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Appeals Court to continue blocking Arizona abortion law

Jun 4, 2014

Arizona Republic

Woman, remember the Arizona legislator and Cathi Herrod think they own your womb!!!!!

Appeals Court to continue blocking Arizona abortion law

Alia Beard Rau, The Republic | 3:12 p.m. MST June 3, 2014

The 9th U.S. Circuit Court of Appeals has ruled against an Arizona law that restricted the use of abortion-inducing medications, contradicting rulings on similar laws from two other circuit courts and setting up a likely U.S Supreme Court battle.

Nearly half of all abortions performed in Arizona use the medication, as opposed to surgical abortions. The medication is used during the first nine weeks of pregnancy, while surgical abortions are performed later.

The Arizona Legislature in 2012 passed a law requiring abortion providers to follow the federal Food and Drug Administration requirements for the medication. The FDA requirements restrict the medication to women who are seven weeks or less pregnant and requires three separate visits to a physician. Arizona abortion providers had been using an evidence-based regimen that allowed the medication to be taken up to nine weeks of pregnancy and required two visits to a physician.

The law went into effect April 1, but the court halted it two days later until it could consider its opinion.

In an order issued Tuesday, the appeals court determined that the law causes an undue burden on a woman's right to seek an abortion and issued a preliminary injunction halting the law from being in effect until the underlying case is resolved.

"Plaintiffs have introduced uncontroverted evidence that the Arizona law substantially burdens women's access to abortion services, and Arizona has introduced no evidence that the law advances in any way its interest in women's health," the order states.

It goes on to describe the FDA regimen as "less safe, less effective."

The opinion said the cost of following the FDA regulations as opposed to the evidence-based regimen is about $200 more per procedure. There are also increased cost to the woman for transportation and possible time off work for a third doctor visit, according to the court opinion.

The American Medical Association and American College of Obstetricians and Gynecologists had filed court documents in the case opposing the law, saying it impedes physician discretion.

Planned Parenthood Arizona issued a statement celebrating the ruling.

"As a leading health care provider to women in Arizona, we want to protect women's health and safety, but these restrictions go against more than 13 years of medical research," said President Bryan Howard. "It's 2014 — it's well past time medical decisions be left between a woman and her physician."

The Fifth Circuit Court of Appeals earlier this year ruled that a similar Texas law is legal. The Sixth Circuit Court of Appeals issued a similar opinion on an Ohio law in 2012.

The conservative advocacy group the Center for Arizona Policy was behind the Arizona law.

Josh Kredit, legal counsel for the organization, said despite the Ninth Circuit opinion, there is clear evidence that is dangerous to women's health to go against the FDA protocol on this medication.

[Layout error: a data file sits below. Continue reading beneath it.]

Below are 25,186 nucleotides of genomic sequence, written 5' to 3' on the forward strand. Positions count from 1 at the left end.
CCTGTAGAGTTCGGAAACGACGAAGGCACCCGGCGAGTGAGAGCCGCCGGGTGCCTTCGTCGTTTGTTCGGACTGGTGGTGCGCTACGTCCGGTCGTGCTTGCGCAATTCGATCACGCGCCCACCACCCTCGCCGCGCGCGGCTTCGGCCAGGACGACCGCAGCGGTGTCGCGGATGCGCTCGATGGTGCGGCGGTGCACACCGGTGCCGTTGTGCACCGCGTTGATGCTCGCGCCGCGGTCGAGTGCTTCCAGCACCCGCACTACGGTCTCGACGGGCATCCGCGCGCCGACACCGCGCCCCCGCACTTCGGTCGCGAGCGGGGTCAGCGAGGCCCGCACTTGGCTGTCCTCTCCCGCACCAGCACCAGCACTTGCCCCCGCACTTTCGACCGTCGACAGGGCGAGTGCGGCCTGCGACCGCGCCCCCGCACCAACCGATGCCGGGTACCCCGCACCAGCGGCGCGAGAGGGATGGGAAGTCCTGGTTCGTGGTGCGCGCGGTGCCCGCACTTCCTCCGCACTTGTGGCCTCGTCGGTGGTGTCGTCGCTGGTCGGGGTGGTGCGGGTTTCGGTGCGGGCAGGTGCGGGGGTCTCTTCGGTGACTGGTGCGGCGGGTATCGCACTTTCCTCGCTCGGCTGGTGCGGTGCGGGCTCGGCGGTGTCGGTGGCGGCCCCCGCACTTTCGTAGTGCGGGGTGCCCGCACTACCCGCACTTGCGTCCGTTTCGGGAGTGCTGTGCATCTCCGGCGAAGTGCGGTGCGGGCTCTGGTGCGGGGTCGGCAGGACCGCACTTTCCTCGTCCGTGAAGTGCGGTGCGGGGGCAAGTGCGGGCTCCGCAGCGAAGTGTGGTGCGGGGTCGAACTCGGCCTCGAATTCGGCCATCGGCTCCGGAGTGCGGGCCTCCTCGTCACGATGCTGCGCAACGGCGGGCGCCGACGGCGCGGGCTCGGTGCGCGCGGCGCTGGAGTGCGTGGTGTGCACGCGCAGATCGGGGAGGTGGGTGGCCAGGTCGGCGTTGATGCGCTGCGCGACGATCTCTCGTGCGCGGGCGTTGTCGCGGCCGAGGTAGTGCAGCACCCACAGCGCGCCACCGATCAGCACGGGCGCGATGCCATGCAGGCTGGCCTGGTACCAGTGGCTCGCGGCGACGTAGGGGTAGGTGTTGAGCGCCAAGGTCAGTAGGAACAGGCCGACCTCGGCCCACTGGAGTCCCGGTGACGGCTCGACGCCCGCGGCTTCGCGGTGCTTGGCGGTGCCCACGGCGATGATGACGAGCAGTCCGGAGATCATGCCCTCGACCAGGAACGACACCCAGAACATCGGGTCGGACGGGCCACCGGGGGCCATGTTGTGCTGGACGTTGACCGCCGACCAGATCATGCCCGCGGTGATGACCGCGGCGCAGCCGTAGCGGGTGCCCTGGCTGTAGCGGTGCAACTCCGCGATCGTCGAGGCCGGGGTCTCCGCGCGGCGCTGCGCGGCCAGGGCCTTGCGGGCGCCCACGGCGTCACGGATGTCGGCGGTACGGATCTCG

"This is a dangerous drug," he said. "It has to be used under accordance with the FDA to assure women's health."

Kredit said he expects the ruling will be appealed.

"The 5th and 6th circuits said it wasn't an undue burden, yet the 9th circuit can't seem to grasp that," he said. "The (Supreme Court) has to address this issue."


Abortion ruling: Arizona Legislature loses again

Laurie Roberts, columnist | 3:32 p.m. MST June 3, 2014

Once again, Cathi Herrod – doing business as the Arizona Legislature – lost a court fight this morning, in her (their) crusade to force women to undergo the knife if they want an abortion.

Nearly half of all women in Arizona who get abortions use abortion-inducing drugs such as RU-486 rather than resorting to surgery. So naturally, the Legislature (Herrod) decided to put a halt to that.

Our leaders in 2012 passed a law that barred women from taking RU-486 after the seventh week of pregnancy, as outlined in FDA guidelines. Doctors have long been prescribing the abortion pill through nine weeks, saying evidence has shown it to be safe.

The Arizona law was quickly put on hold after it went into effect in April. On Wednesday, the Ninth U.S. Circuit Court of Appeals left that injunction in place, ruling that the law constitutes "an undue burden on a woman's right to an abortion."

Judge William Fletcher, writing for the 9th Circuit, said the FDA "encourages" so-called off-label use of RU-486. "Arizona," he wrote, "has presented no evidence whatsoever that the law furthers any interest in women's health."

Look for the fight to continue, as the Fifth and Six circuits have upheld similar laws in other states.

Cathi Herrod, who runs the powerful Center for Arizona Policy, issued a statement decrying today's ruling as a danger to women's health.

"It is truly tragic for our entire state, especially Arizona women,that this law will not be allowed to take effect – for now."

Because we know it's so much better for women to undergo surgery. Never mind that there's a less invasive alternative – one decided upon by a woman and her doctor but alas, not approved by Cathi Herrod.